MICROSOFT HAS SOME BAD NEWS for some 10,0000 of customers, as it has warned that they're being targeted by nation-state hackers.
Tom Burtt, Microsoft corporate vice president of customer security & trust, warned that over the past year, Redmond has found that a large number of enterprise organisations were being targeted by hackers who have the backing of a state.
"Let's start with a quick look at the newest data available to us. In the past year, Microsoft has notified nearly 10,000 customers they've been targeted or compromised by nation-state attacks. About 84% of these attacks targeted our enterprise customers, and about 16% targeted consumer personal email accounts," Burt said.
"While many of these attacks are unrelated to the democratic process, this data demonstrates the significant extent to which nation-states continue to rely on cyber attacks as a tool to gain intelligence, influence geopolitics or achieve other objectives."
Burt noted that the majority of nation-state hack activity was coming from actors in three nations: Iran, Russia and North Korea; regular followers of cybersecurity stories won't be too surprised to hear that.
"We have seen extensive activity from the actors we call Holmium and Mercury operating from Iran, Thallium operating from North Korea, and two actors operating from Russia we call Yttrium and Strontium," Burt said, adding that the data Microsoft is basing this on was harvested by its Threat Intelligence Center.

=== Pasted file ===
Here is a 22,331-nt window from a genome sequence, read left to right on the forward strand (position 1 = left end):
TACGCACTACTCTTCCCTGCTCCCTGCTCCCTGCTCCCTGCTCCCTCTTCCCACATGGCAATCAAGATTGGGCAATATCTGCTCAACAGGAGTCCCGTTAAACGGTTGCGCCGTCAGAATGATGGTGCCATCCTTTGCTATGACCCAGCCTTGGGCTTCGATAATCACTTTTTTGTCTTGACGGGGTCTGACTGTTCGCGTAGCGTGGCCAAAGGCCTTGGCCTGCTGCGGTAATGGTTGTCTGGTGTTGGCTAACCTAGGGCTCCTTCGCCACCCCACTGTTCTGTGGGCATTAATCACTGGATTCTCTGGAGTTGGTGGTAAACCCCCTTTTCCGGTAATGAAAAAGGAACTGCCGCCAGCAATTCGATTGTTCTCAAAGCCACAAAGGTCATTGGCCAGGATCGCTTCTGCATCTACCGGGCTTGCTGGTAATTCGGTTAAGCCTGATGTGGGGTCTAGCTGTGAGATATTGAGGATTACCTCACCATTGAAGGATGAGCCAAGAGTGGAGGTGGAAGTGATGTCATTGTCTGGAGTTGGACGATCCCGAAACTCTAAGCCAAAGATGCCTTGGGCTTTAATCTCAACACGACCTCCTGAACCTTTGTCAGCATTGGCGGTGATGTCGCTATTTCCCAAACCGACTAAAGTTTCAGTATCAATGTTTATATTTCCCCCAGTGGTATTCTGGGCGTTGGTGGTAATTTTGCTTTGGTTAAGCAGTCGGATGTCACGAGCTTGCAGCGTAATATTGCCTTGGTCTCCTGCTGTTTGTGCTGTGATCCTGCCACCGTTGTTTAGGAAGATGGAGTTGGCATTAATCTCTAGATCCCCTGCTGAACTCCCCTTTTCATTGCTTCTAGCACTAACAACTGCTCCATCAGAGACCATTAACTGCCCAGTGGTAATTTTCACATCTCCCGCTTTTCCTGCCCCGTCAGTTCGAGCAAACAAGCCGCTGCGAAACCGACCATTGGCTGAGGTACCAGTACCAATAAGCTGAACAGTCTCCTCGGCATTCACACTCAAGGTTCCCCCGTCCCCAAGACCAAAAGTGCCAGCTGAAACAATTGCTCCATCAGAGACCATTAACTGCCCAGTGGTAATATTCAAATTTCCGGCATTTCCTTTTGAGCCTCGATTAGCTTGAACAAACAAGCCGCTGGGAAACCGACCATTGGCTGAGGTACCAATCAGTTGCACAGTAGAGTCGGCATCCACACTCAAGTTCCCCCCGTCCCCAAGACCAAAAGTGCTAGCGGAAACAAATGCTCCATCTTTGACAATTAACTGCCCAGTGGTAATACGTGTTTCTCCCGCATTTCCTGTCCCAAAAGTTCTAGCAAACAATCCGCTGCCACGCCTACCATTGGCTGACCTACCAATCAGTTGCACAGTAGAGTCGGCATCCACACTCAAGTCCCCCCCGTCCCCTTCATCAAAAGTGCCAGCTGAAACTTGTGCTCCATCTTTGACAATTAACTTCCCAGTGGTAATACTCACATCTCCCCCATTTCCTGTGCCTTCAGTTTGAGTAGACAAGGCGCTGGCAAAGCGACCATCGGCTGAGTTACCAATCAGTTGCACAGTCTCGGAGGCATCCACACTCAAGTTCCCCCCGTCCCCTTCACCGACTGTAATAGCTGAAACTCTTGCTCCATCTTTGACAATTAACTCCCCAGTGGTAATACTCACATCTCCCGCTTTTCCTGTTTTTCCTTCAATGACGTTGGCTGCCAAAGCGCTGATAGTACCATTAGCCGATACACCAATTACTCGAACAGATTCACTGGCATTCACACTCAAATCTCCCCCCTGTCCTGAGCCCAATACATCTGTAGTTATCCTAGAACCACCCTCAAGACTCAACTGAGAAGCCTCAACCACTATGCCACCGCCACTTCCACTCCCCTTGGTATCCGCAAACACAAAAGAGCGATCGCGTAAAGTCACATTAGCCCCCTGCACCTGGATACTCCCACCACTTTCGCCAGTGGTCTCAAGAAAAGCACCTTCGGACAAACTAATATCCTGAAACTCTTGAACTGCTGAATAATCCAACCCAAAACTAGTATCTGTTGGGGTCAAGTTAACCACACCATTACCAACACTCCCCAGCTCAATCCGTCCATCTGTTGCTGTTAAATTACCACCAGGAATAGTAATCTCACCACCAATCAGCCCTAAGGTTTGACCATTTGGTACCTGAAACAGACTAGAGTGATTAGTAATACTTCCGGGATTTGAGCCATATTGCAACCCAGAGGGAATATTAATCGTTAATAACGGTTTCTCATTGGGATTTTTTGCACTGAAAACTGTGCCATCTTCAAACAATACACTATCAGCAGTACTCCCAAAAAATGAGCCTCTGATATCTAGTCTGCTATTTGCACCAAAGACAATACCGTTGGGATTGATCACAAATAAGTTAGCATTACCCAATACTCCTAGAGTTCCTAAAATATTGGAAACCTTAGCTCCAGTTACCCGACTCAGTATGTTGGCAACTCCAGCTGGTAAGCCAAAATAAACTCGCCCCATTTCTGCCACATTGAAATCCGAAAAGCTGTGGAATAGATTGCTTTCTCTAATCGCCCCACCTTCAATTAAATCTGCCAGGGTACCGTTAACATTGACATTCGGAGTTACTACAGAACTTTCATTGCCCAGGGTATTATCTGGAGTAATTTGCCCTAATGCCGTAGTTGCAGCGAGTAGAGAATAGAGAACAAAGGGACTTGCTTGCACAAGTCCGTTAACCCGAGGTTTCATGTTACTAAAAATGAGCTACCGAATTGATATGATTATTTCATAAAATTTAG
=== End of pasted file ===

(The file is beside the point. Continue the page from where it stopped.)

Microsoft does have its AccountGuard security platform designed to protect against hacks made on democratic elections and processes, but Burt said it also highlighted how many state-sponsored attacks are brought against the organisations that use the tech.
He also said that "democracy-focussed" organisations in the US should be particularity concerned as they by their nature offer services that are critical to society but lack the resources to have the robust security of a large enterprise. Burt said that organisations like think tanks and NGOs tend to get attacked as a precursor to election hack attempts.
As Microsoft is a money-making business, this warning also came with the promotion of Microsoft's ElectionGuard security tool, which unsurprisingly is Redmond's attempt to combat election hacking. And Burt did add that stopping such state-sponsored attacks isn't just the responsibility of governments, but also the tech world as well.
"At the same time, no single company can tackle these issues, and the need to protect democracy is more important than corporate competition," Burt said.
That's quite an ambition given the spats tech firms get into. But then again, defending democracy is rather important, so perhaps the big player will play nice with each other when it comes to keeping hackers at bay. µ
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